Her ingenuity and also her commentary on her new wealth—”I’m actually a billionaire on Extinction, but I’m pretending that I’m a complete peasant and completely poor like the rest of them,” she said—was great, but also, Edge is so zzzzzzz—wait, what was I saying? Who are you?

This one advantage took so a lot of time (during the episode, and for the players) and effort. Natalie had to figure out the combination lock, then sell it, but Sarah didn’t buy the advantage, she bought a clue to its location. But it wasn’t in her camp, it was in the other tribe’s camp, so she had to sneak over there and find it.

Sarah’s decision to share that with Tony revealed something about their relationship and alliance this season; Tony’s decision to charcoal her face revealed something about his sanity; and the undercover mission added some levity in the middle of the episode.

Yet it’s still hard to shake how that was basically the production creating a lot of story. As Tony proved last week, you don’t need to artificially force story when you have strong characters, and this season has plenty. Trust them to deliver.

This cast is delivering. Heck, they even deliver when they’re not participating. “I’m a nervous wreck. Lord, I can’t even watch right now,” Sandra said from the Sandra Diaz-Twine Throne/Sit-Out Bench, echoing my feelings perfectly and also just being hilarious since she was so far away by herself.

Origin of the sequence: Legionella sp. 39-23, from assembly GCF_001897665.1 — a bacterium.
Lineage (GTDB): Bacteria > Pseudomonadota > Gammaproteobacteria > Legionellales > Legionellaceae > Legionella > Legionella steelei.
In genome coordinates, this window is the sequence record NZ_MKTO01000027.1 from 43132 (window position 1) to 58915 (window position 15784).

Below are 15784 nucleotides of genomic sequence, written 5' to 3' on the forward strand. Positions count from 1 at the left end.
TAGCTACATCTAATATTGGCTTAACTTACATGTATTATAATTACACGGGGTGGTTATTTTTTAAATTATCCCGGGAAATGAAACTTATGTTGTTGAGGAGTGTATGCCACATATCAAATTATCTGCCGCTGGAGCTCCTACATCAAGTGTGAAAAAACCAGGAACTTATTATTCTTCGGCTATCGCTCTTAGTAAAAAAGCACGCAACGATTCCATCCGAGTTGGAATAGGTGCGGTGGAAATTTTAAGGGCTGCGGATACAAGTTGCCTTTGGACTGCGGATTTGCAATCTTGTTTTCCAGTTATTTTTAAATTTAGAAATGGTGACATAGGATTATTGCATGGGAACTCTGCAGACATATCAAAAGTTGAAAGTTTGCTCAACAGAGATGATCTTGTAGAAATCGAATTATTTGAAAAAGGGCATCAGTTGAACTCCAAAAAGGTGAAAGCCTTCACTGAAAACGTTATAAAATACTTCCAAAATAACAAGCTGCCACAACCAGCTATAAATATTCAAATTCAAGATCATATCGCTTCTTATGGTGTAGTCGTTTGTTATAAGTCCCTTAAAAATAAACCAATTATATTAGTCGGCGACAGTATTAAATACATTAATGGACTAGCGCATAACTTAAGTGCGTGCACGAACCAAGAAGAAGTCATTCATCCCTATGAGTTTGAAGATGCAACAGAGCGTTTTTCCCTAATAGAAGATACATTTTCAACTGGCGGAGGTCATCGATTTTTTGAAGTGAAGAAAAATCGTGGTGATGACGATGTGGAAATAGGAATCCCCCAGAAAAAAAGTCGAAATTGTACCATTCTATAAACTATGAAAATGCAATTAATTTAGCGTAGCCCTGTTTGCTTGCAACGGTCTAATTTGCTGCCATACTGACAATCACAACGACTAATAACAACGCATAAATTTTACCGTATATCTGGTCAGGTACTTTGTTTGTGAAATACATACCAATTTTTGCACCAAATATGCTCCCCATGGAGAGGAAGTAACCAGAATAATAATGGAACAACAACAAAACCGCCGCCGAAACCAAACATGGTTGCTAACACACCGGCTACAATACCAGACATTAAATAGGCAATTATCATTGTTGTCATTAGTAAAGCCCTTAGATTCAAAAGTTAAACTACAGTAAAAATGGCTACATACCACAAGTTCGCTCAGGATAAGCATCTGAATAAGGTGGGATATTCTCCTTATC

Say what you will about puzzle equalizers in challenges, but wow, did that one pay off! While the blue tribe was way behind during the obstacle course part, they eventually caught up, and even pulled ahead while assembling their tree puzzle.

Sarah had the last piece and finally found its location, and then as she slid it into place, it and another piece came off—right as the other tribe had two pieces to go. I fell apart just as the puzzle did, and that was just one of several highs and lows of this Survivor: Winners at War episode.

All reality blurred content is independently selected, including links to products or services. However, if you buy something after clicking an affiliate link, I may earn a commission, which helps support reality blurred. Learn more.

More great stories

About the author

  • Andy Dehnart is the creator of reality blurred and a writer and teacher who obsessively and critically covers reality TV and unscripted entertainment, focusing on how it’s made and what it means.


I value our community at reality blurred, which connects people through open and thoughtful conversations about the TV we’re watching and the stories about it.

Comment rules: My goal is for us to be able to share our perspectives and exchange ideas in a welcoming, supportive space. That’s why I’ve created these rules for commenting here. By commenting below, you confirm that you’ve read and agree to them.

Happy discussing!